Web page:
State PSC launches probe after water rate hikes in Lynbrook, East Rockaway and other areas

Posted

Maureen Blaum recalled being shocked when she looked at her New York American Water bill last month and saw that it was $300 — more than double her usual monthly cost.

“When you’re a senior citizen and living on a fixed income, this really is a big deal,” Blaum said, adding that she discovered she isn’t the only one to see significant rate increases. “. . . There’s a lot of people in this area that have complained.”

Blaum lives on Grant Avenue in East Rockaway, and is one of hundreds of NYAW customers who have seen their bills increase dramatically in recent months. The New York State Public Service Commission has launched an investigation amid complaints by ratepayers who say their bills doubled after new water meters were installed. In an email, PSC spokesman James Denn confirmed the probe.

Blaum had a new meter installed about two months ago, she said. Before its installation, her monthly bill was about $150. In June, it increased to $249, and in July, it jumped to $299. She called the utility, she said, and a representative was scheduled to test her meter to ensure that it was working properly on Tuesday, after the Herald went to press.

According to Blaum, her neighbors have a similar house and sprinkler system, and pay only $70 a month. She added that her water use has been no different than in previous years. “I’m hoping that they do something to correct this, and that there will be some kind of refund,” she said.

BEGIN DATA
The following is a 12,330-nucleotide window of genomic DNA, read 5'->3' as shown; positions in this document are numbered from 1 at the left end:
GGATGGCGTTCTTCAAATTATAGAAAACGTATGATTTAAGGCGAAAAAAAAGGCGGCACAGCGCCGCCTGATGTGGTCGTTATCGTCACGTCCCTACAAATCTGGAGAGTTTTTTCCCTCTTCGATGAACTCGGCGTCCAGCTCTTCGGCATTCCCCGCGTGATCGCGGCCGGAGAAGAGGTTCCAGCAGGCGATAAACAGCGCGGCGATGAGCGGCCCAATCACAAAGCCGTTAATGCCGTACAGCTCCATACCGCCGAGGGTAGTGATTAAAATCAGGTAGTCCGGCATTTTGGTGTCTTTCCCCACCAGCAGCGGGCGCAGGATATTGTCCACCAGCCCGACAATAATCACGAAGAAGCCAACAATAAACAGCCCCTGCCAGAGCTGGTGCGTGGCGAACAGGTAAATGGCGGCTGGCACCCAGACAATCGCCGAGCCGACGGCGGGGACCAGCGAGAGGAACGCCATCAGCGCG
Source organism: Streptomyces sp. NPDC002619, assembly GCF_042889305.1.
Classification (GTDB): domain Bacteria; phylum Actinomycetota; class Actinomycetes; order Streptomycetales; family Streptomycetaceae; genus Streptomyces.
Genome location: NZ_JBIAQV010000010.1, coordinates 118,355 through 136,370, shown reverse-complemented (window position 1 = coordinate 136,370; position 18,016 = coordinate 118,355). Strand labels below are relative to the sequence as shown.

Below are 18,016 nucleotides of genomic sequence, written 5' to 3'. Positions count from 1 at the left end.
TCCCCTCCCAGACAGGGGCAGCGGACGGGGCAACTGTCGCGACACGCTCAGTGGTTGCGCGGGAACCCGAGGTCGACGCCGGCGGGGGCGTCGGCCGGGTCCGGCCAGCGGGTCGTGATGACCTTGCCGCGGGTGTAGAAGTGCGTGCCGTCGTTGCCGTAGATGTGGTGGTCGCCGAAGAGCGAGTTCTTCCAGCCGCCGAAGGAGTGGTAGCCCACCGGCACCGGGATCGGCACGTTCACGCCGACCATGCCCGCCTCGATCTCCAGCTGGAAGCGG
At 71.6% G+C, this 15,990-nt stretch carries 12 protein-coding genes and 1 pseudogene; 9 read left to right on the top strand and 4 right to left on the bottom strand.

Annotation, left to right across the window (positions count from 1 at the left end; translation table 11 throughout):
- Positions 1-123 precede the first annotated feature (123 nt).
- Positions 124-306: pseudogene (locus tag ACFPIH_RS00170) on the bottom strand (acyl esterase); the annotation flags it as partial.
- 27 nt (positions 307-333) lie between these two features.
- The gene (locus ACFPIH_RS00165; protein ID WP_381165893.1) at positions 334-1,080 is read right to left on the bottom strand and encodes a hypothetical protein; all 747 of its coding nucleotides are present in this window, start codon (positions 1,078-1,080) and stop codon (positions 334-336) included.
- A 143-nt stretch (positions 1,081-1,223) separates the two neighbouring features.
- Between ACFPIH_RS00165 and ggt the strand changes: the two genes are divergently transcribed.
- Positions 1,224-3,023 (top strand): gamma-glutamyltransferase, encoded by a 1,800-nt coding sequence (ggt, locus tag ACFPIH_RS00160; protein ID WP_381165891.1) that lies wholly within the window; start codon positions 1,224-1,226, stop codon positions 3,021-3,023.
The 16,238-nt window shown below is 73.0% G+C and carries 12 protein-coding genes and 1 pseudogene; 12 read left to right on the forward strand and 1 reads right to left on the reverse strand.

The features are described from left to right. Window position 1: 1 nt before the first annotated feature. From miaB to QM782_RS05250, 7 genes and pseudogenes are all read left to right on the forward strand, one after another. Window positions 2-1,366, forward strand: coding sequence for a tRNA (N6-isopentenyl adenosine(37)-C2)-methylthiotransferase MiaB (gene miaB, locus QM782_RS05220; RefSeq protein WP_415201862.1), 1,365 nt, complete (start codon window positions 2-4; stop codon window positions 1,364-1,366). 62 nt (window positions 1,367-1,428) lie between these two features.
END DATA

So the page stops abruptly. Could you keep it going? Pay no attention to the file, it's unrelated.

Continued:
NYAW President Carmen Tierno said in an emailed statement that the utility “takes every customer contact seriously. The accuracy of our meters is critical to our service commitment. Our customer service team has already been working with several customers regarding questions about their water bills.”

The company is “conducting a detailed review using advanced analytics and meter testing to confirm their accuracy,” added Tierno, who was to share the methodology used in the review with the PSC on Monday. “The results of our analysis and testing will be shared transparently with our customers and stakeholders. New York American Water is fully committed to our customers and the accuracy of its billing.”

But Joyce Kane, who lives on Arden Road in East Rockaway, said she did not receive a new meter, and her bill was still exorbitant compared with previous years. Kane called NYAW, she said, and was told that she must have a leak, but she did not find one. Then she took to social media and learned that she wasn’t the only one facing higher bills.

Kane’s bill doubled, she said, and she learned of others who saw theirs triple. She called State Sen. Todd Kaminsky’s office, and was told to call the PSC.

“I was very confused,” Kane said of the hike. “There were no toilet bowls leaking. I didn’t fill a pool. An 85 percent increase is ridiculous.”

NYAW was supposed to inspect her meter, but canceled the appointment and will not be able to send someone to her home until Sept. 10.